Party sources acknowledged Labour’s dire poll rating but insisted Jeremy Corbyn’s message would get through to voters after 18 months of turbulent leadership once it was delivered on the campaign trail.
Theresa May set the tone at the final Prime Minister’s Questions for a presidential-style election battle, pitting her leadership against Mr Corbyn’s.
“Every vote for him is a vote for a chaotic Brexit; every vote for me is a vote to strengthen our hand in negotiating the best deal for Britain,” she claimed.
But televised debates will play little role over the next six weeks after Labour responded to Mrs May’s refusal to take part by saying Mr Corbyn would boycott any event without the Prime Minister.
The Conservatives drove home their central message of the “stronger leadership” needed to deliver a successful exit from the EU.
Last night Boris Johnson told the Lord Mayor’s banquet in London that while Brexit means “some plaster may fall off the ceiling”, only the Prime Minister could “pull it off”.
And a cabinet source claimed the party was ready was ready to seize on the chance of a breakthrough in Scotland by sending its big guns for high-profile appearances in target seats, saying: “We’re waiting for our marching orders from Ruth Davidson.”
The latest set of polls showed the gap between Labour and the Conservatives continuing to rise, with the Tories enjoying a lead of up to 23 points.
A Labour source said: “We have the fight of our lives on our hands, but it’s clear as Labour is able to speak with its own voice in its election campaign, as has not been entirely the case in the previous 18 months, the public will respond very clearly to our very popular policies. We will be setting out to transform the way Britain is run for the many and not the few.”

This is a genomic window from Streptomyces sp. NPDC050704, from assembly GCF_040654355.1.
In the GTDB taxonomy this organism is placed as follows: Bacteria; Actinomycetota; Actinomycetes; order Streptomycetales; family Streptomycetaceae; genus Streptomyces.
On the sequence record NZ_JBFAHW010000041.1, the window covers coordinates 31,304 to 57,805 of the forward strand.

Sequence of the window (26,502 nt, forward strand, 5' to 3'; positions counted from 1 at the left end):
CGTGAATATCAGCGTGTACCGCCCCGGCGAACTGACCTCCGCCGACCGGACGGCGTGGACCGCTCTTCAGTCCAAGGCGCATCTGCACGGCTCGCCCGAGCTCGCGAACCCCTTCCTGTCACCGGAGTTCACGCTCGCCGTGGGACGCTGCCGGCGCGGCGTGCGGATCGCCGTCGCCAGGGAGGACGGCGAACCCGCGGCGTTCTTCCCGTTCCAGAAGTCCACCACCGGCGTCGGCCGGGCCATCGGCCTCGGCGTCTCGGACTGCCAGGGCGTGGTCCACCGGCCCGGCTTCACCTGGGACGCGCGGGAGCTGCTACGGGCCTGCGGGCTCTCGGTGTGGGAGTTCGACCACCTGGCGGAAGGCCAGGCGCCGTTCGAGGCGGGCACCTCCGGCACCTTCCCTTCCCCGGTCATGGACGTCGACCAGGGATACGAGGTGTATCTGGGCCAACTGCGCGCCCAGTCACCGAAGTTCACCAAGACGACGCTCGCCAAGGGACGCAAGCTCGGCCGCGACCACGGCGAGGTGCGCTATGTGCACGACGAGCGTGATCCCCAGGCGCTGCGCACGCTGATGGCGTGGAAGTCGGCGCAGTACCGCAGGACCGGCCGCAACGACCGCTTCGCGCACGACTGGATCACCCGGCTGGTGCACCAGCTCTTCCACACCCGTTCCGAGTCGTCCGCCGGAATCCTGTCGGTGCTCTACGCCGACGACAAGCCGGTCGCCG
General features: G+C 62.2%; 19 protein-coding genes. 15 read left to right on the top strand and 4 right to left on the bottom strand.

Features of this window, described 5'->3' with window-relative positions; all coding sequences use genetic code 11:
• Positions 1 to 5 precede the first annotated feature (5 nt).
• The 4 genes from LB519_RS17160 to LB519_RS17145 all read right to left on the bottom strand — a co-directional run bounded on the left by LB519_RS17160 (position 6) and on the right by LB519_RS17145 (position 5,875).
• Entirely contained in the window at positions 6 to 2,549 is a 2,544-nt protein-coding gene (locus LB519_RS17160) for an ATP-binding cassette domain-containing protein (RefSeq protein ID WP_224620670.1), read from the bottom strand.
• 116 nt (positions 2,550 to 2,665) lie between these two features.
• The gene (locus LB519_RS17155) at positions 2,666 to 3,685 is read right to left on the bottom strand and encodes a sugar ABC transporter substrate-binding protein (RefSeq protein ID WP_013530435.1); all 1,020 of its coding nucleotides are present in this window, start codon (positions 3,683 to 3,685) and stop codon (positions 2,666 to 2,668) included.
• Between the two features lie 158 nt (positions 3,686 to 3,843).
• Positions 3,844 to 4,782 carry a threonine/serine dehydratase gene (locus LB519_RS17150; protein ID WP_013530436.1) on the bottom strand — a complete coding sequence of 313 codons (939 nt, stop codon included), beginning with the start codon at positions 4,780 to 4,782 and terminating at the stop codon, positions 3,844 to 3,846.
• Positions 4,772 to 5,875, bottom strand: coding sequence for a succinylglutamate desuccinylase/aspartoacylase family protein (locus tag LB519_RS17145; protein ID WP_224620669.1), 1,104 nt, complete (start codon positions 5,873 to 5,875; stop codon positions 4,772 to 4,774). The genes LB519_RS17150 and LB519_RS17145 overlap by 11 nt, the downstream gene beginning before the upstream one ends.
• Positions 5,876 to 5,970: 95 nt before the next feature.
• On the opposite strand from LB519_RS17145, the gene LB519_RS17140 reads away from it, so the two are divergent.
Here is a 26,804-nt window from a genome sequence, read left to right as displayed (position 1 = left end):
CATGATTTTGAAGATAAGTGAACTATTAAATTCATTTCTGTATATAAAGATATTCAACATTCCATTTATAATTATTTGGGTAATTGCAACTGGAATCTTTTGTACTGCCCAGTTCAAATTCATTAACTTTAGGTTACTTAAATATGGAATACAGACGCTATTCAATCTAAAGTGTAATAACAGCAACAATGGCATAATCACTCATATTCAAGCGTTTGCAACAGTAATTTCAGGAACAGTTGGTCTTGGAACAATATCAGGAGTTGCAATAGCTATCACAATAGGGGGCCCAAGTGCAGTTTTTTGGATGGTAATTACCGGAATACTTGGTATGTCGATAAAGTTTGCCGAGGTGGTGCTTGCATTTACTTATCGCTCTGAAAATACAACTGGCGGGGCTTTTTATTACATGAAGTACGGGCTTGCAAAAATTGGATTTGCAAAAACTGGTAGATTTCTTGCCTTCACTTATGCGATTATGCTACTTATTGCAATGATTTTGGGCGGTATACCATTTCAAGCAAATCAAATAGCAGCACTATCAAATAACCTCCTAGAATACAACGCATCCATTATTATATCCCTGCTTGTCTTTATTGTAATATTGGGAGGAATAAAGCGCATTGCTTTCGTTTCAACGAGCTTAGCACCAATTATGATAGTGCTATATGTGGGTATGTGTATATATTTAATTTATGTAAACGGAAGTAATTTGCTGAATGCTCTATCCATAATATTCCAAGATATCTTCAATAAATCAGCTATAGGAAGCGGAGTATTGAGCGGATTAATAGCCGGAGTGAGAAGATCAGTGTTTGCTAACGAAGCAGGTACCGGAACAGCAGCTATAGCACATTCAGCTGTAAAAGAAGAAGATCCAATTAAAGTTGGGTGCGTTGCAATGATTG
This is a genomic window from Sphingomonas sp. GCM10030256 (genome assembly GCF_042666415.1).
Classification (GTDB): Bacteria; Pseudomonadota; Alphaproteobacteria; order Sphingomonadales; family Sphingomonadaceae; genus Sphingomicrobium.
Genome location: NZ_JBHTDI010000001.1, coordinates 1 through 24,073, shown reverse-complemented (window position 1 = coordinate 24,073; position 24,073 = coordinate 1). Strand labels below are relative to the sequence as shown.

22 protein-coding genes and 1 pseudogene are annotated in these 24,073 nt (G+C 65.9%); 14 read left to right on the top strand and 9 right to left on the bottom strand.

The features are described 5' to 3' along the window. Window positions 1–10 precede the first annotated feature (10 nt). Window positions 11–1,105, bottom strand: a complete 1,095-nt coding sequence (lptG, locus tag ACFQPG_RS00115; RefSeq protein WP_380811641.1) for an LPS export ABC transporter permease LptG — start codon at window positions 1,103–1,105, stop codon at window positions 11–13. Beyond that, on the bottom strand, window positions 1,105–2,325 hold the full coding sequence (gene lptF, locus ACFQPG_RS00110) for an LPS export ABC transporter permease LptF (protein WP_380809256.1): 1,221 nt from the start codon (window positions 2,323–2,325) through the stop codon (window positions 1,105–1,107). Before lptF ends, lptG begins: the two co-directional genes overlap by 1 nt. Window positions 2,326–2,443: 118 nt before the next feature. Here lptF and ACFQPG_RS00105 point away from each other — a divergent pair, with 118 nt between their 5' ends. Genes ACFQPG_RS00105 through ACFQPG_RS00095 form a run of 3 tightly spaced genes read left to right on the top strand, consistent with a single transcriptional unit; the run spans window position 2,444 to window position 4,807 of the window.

Mrs May was unable to rule out a squeeze on pensions when she came under sustained pressure at PMQs from Labour and the SNP.
The Prime Minister refused to pledge that a ‘triple lock’ on pensions would continue if the Conservatives win on 8 June, leading to accusations of a “betrayal” of older people.
She was attacked for not doing more to help women born in the 1950s who must work longer as the retirement age rises. Nicola Sturgeon claimed it was a “scandal” that the Tories had “coldly brushed aside” the concerns of campaigners demanding additional compensation.
SNP Westminster leader Angus Robertson challenged Mrs May to guarantee the triple lock that sees pensions increase in line with wages, inflation or by 2.5 per cent - whichever is highest. Mrs May said pensioner incomes will “continue to increase” but would not give an explicit commitment to the triple lock for the second time this week.
Mr Robertson said: “Pensioners right across this land are right to conclude that this Tory Prime Minister plans to ditch the triple lock on the state pension.
“Too many women already face pensions inequality, and the Tories now won’t even guarantee the pensions triple lock, and the only reason that they will not guarantee it is because they want to cut pensions.”
The Prime Minister was also challenged over the ‘rape clause’, which requires women to prove they have conceived a third child through rape to be exempt from a two-child cap on tax credits.
SNP MP Chris Stephens called on the Prime Minister to condemn the “unworkable and immoral policy”. Mrs May said it was an “incredibly sensitive issue” that had been subject to careful consultation.